Gas Law Problems from ChemTeam (http://dbhs.wvusd.k12.ca.us/GasLaw/KMT-Gas-Laws.html)--Copyright © 1996 by John L. Park
P1V1 = P2V2. This equation of P1V1 = P2V2 is the important one for solving Boyle's Law problems.
Boyle’s Law: P1V1 = P2V2. This equation of P1V1 = P2V2 is the important one for solving Boyle's Law problems.
Example #1: 2.00 L of a gas is at 740.0 mmHg pressure. What is its volume at standard pressure? Answer: this problem is solved by inserting values into P1V1 = P2V2
(740.0 mmHg) (2.00 L) =(760.0 mmHg) (x)
Multiply the left side and divide (by 760.0 mmHg) to solve for x. Note that the units of mmHg will cancel. x is a symbol for an unknown and, technically, does not carry units. So do not write x L for x liters. Keep checking to see you are using the proper equation and you have all the right values and units. Don't put a unit on the unknown.
X =(740 mmHg) (2.00L) / (760.0 mmHg)
Example #2: 5.00 L of a gas is at 1.08 atm. What pressure is obtained when the volume is 10.0 L?
Answer: use the same technique.
1.08 atm) (5.00 L) =(x) (10.0 L)
X = (1.08 atm) (5.00 L) / (10.0 L)
Example #3: 2.50 L of a gas was at an unknown pressure. However, at standard pressure, its volume was determined to be 8.00 L. What was the unknown pressure?
Answer: notice the units of the pressure were not specified, so any can be used. If this were a test question, you might want to inquire of the teacher as to a possible omission of desired units. Let's use kPa since the other two units were used above. Once again, insert into P1V1 = P2V2 for the solution.
(x) (2.50 L) = (101.325 kPa) (8.00 L)
(101.325 kPa) (8.00 L) / (2.50 L)
V1 / T1 = V2 / T2.
This equation of V1 / T1 = V2 / T2 will be the basis for solving Charles' Law problems.
"Notice that the right-hand equation results from cross-multiplying the first one. Some people remember one better than the other, so both are provided."
Example #1: A gas is collected and found to fill 2.85 L at 25.0°C. What will be its volume at standard temperature?
Answer: convert 25.0°C to Kelvin and you get 298 K. Standard temperature is 273 K. We plug into our equation like this:
Example #2: 4.40 L of a gas is collected at 50.0°C. What will be its volume upon cooling to 25.0°C?
First of all, 2.20 L is the wrong answer. Sometimes one is tempted to look at the temperature being cut in half and reason that the volume must also be cut in half. That would be true if the temperature was in Kelvin. However, in this problem the Celsius is cut in half, not the Kelvin.
Answer: convert 50.0°C to 323 K and 25.0°C to 298 K. Then plug into the equation and solve for x, like this:
Example #3: 5.00 L of a gas is collected at 100 K and then allowed to expand to 20.0 L. What is the new temperature in order to maintain the same pressure (as required by Charles' Law)?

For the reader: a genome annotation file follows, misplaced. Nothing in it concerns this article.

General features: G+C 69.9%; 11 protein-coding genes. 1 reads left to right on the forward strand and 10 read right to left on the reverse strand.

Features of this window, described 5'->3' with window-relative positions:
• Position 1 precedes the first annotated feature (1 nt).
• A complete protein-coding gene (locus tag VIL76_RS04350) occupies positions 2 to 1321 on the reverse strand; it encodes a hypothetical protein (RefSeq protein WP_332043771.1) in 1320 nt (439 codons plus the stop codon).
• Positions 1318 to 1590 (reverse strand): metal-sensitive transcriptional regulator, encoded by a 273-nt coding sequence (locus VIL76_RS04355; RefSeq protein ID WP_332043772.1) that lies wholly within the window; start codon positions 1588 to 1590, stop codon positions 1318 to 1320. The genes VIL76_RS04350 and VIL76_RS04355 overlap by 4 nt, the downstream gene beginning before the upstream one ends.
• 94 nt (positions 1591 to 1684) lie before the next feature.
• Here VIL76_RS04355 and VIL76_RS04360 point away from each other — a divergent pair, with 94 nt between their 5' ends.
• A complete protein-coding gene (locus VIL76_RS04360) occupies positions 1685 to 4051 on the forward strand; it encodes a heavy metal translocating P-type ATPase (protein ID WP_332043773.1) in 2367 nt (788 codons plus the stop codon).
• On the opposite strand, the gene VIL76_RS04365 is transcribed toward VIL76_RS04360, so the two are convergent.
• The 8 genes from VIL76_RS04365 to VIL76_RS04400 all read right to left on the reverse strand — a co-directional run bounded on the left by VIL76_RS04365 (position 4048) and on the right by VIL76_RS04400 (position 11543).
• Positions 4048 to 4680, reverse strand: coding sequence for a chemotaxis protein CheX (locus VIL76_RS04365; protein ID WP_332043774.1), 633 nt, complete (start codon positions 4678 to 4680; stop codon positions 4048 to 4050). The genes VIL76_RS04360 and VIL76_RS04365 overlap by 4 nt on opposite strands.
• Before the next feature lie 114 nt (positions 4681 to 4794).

The equation of P1 / T1 = P2 / T2 is the basis for Gay-Lussac's Law problem solutions
"Notice the similarities to the Charles' Law graphic. This is because both laws are direct relationships.Make sure to convert any Celsius temperature to Kelvin before using it in your calculation."
"Example #1: 10.0 L of a gas is found to exert 97.0 kPa at 25.0°C. What would be the required temperature (in Celsius) to change the pressure to standard pressure?
Answer: change 25.0°C to 298.0 K and remember that standard pressure in kPa is 101.325. Insert values into the equation (the ChemTeam will use the left-hand one in the graphic above) and get:
The answer is 311.3 K, but the question asks for Celsius, so you subtract 273 to get the final answer of 38.3°C,
Example #2: 5.00 L of a gas is collected at 22.0°C and 745.0 mmHg. When the temperature is changed to standard conditions, what is the new pressure? Answer: convert to Kelvin and insert:
Combined Gas Law
P1V1 / T1 = P2V2 / T2
Example #1: This type of combined gas law problem (where everything goes to STP) is VERY common:
2.00 L of a gas is collected at 25.0°C and 745.0 mmHg. What is the volume at STP? STP is a common abbreviation for "standard temperature and pressure."
You have to recognize that five values are given in the problem and the sixth is an x. Also, remember to change the Celsius temperatures to Kelvin. A solution matrix, like this:
and fill it in with data from the problem. Here is the right-hand side filled in with the STP values:
You can be pretty sure that the term "STP" will appear in the wording of at least one test question in your classroom. Here's the solution matrix completely filled in:
Insert the values in their proper places in the combined gas law equation: P1V1 / T1 = P2V2 / T2 and solve for x
PV = nRT: The Ideal Gas Law
"Example #1 - A sample of dry gas weighing 2.1025 grams is found to occupy 2.850 L at 22.0°C and 740.0 mmHg. How many moles of the gas are present? Notice that the units for pressure MUST be in atm., so the 740.0 mm Hg must be converted first. 740.0 mm Hg ÷ 760.0 mm Hg/atm = 0.9737 atm
However, the unrounded-off value should be used in the calculation just below.
Now, plug into the equation
(0.9737 atm) (2.850 L) = (n) (0.08206 L atm / mol K) (295.0 K) and solve for n."